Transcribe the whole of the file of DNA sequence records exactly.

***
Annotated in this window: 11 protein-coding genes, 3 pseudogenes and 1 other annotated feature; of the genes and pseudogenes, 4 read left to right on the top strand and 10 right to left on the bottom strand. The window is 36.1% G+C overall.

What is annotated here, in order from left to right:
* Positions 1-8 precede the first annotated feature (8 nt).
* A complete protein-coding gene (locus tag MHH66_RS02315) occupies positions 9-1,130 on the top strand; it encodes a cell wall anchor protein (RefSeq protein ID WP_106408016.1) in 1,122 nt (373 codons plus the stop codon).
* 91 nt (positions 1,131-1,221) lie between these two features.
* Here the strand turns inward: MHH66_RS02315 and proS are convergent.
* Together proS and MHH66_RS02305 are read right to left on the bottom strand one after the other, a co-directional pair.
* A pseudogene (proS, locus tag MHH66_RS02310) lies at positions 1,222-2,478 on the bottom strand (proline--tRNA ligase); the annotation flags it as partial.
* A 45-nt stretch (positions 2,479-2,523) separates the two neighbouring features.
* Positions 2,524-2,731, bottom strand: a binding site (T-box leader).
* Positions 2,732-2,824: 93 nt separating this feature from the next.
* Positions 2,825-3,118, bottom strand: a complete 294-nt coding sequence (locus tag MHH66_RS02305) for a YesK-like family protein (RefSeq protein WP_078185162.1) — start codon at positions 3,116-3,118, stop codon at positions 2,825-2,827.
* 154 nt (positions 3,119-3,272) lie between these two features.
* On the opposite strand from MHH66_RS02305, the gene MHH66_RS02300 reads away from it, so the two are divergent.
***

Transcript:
Annotated in this window: 11 protein-coding genes, 3 pseudogenes and 1 other annotated feature; of the genes and pseudogenes, 4 read left to right on the top strand and 10 right to left on the bottom strand. The window is 36.1% G+C overall.

What is annotated here, in order from left to right:
* Positions 1-8 precede the first annotated feature (8 nt).
* A complete protein-coding gene (locus tag MHH66_RS02315) occupies positions 9-1,130 on the top strand; it encodes a cell wall anchor protein (RefSeq protein ID WP_106408016.1) in 1,122 nt (373 codons plus the stop codon).
* 91 nt (positions 1,131-1,221) lie between these two features.
* Here the strand turns inward: MHH66_RS02315 and proS are convergent.
* Together proS and MHH66_RS02305 are read right to left on the bottom strand one after the other, a co-directional pair.
* A pseudogene (proS, locus tag MHH66_RS02310) lies at positions 1,222-2,478 on the bottom strand (proline--tRNA ligase); the annotation flags it as partial.
* A 45-nt stretch (positions 2,479-2,523) separates the two neighbouring features.
* Positions 2,524-2,731, bottom strand: a binding site (T-box leader).
* Positions 2,732-2,824: 93 nt separating this feature from the next.
* Positions 2,825-3,118, bottom strand: a complete 294-nt coding sequence (locus tag MHH66_RS02305) for a YesK-like family protein (RefSeq protein WP_078185162.1) — start codon at positions 3,116-3,118, stop codon at positions 2,825-2,827.
* 154 nt (positions 3,119-3,272) lie between these two features.
* On the opposite strand from MHH66_RS02305, the gene MHH66_RS02300 reads away from it, so the two are divergent.